International Sauntering Day

I think I like the idea of International Sauntering Day for more than a few reasons.  One point is simply the word, “sauntering”.  It’s fun to investigate the etymology of arcane words that modern people rarely use in conversation.  The word, in its present form, intuitively appears older than it actually is.

To saunter dates back to the 1600s.  But the word’s roots may, indeed, go back further.  Saunter apparently comes from the Middle English word “santren”, which has obscure, fuzzy beginnings in the Anglo-Norman period.

What does it mean?  Well, basically, to take a leisurely walk or a stroll. In common usage, SaunteringDay-youngwomanyou might say, “The young woman is sauntering through the park.”  That’s enough history and meanings of the word, because I don’t want to strain myself today.  I just want to saunter through this special day.

As I suspected, the art of sauntering was practiced and perfected during the Victorian era.  Some more famous saunterers include Ernest Hemingway and F. Scott Fitzgerald.  Pablo Picasso was fond of sauntering as he pondered his creative options.  Social revolutionaries enjoyed the art as they physically and mentally meandered through life’s problems.  Think of Gertrude Stein or Oscar Wilde, for example.

Some of the world’s old, traditionally planned cities have special areas just for sauntering. I can think of reserved places of silence and contemplation in certain neighborhoods of Paris.  Why do you think we associate romance and pleasure with the grand city of lights?
Most other cities and towns, that come to my mind have nothing like that in comparison.

Motor transport of some sort is how westerners go from point A to point B. Alternately, we will purposely, and soberly walk briskly from one place to another.  Recreationally, folks tend to run, jog, or speedwalk in the interest of becoming more physically fit.

SaunteringDay-greenjeansIn contrast to all the rushing about, sternly going from place to place, we have sauntering.  That is the informal, casual act of walking aimlessly, happily, and slowly. You might recall a casual stroll through a nature preserve.  You didn’t bring a camera. You didn’t stop to read the descriptive signs of plant life.  There was no educational purpose for the stroll.  You just plain enjoyed being in the outdoors, breathing in the surroundings.  What a way to travel, eh?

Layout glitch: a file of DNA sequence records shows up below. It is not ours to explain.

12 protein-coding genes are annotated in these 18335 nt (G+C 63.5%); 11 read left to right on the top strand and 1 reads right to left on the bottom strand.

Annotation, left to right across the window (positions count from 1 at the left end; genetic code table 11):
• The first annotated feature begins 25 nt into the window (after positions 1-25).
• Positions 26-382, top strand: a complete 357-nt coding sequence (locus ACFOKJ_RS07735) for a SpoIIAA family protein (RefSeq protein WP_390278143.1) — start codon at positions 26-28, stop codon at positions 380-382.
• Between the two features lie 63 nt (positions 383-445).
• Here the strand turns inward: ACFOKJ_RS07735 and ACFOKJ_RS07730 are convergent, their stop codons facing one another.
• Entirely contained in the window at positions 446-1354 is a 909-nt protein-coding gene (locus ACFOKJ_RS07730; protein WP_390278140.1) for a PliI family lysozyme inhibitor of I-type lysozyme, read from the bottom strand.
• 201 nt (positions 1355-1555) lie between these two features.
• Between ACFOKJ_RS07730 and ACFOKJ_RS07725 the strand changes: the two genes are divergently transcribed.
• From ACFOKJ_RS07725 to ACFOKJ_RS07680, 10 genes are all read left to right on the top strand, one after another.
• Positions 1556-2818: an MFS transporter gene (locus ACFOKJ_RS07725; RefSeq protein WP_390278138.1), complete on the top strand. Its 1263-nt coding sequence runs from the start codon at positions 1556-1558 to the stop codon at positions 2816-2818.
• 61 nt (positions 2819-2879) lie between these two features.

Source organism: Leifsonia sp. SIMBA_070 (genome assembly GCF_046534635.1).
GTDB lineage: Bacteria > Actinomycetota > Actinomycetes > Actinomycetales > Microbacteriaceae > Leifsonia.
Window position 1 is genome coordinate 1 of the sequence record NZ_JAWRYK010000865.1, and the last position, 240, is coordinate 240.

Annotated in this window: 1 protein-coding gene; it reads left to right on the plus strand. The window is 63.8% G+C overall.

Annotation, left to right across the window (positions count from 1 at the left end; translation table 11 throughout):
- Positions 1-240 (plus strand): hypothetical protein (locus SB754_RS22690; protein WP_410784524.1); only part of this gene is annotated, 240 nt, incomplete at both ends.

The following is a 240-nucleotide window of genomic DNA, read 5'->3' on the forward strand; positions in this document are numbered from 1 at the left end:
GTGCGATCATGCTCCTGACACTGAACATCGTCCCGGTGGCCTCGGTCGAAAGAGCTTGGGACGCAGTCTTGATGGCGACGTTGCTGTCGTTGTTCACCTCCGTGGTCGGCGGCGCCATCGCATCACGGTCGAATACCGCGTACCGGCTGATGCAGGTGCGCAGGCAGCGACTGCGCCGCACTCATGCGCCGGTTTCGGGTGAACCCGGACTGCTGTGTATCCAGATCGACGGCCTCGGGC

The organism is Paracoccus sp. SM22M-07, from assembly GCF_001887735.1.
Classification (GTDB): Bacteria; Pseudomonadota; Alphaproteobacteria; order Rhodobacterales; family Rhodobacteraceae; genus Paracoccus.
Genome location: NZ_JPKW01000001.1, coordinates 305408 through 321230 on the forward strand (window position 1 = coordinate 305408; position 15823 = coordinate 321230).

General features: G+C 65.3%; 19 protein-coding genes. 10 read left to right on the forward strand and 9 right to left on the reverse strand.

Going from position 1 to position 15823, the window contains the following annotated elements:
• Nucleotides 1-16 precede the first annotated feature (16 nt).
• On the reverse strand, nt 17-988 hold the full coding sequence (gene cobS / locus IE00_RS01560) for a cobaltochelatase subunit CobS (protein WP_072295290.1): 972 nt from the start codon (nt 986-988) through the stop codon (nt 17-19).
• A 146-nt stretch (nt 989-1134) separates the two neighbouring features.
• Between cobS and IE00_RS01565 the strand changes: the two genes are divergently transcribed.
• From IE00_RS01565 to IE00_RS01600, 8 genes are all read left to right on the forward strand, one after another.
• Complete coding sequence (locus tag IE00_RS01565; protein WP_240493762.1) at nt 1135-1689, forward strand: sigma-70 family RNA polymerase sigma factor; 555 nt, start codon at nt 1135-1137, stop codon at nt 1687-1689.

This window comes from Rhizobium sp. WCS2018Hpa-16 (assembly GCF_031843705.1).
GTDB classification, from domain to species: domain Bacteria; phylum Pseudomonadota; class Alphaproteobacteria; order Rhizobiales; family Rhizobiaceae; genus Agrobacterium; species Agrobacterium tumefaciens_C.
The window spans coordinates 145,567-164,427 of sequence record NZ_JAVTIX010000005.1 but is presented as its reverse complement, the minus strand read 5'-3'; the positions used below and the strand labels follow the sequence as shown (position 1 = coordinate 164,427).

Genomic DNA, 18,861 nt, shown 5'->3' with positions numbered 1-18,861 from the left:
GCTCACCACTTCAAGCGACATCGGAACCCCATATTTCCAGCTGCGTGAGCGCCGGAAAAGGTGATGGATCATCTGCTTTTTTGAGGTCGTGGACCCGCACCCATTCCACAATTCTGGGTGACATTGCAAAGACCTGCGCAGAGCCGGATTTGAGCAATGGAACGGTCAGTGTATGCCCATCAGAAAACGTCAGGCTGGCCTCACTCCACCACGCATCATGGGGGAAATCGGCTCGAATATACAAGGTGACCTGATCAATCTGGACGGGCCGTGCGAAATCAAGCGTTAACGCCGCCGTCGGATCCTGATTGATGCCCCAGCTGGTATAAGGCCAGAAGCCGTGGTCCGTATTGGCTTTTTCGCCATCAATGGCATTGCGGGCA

So, why and how did International Sauntering Day get started? Sometime in the 1970s, W. T. Rabe at Mackinac Island, Michigan invented the concept when he was the Grand Hotel’s public relations director.  The hotel has a 660 feet long porch, the world’s longest. Rabe sought to counter the new American pasttime of jogging.  He believed that joggers were only partly right about getting into the great outdoors.

However, joggers needed to slow down and “smell the roses”. Now, those of us world citizens in the know, celebrate International Sauntering Day each June 19th.

I think this is just about enough wording for today’s relaxed meandering through the world of bluejayblog.  Happy Sauntering Day!


The Blue Jay of Happiness, notes that Rabe may have selected this date because today is also Juneteenth.




About swabby429

An eclectic guy who likes to observe the world around him and comment about those observations.
This entry was posted in Contemplation, cultural highlights, Entertainment, Health, History, Meanderings, sports and tagged , , , , . Bookmark the permalink.

3 Responses to International Sauntering Day

  1. Mackinac Island is the perfect place to saunter. Interesting post.

  2. Pingback: World Sauntering Day 2019, History of Sauntering Day - 709World

  3. Pingback: World Sauntering Day 2018, History of Sauntering Day - 709World

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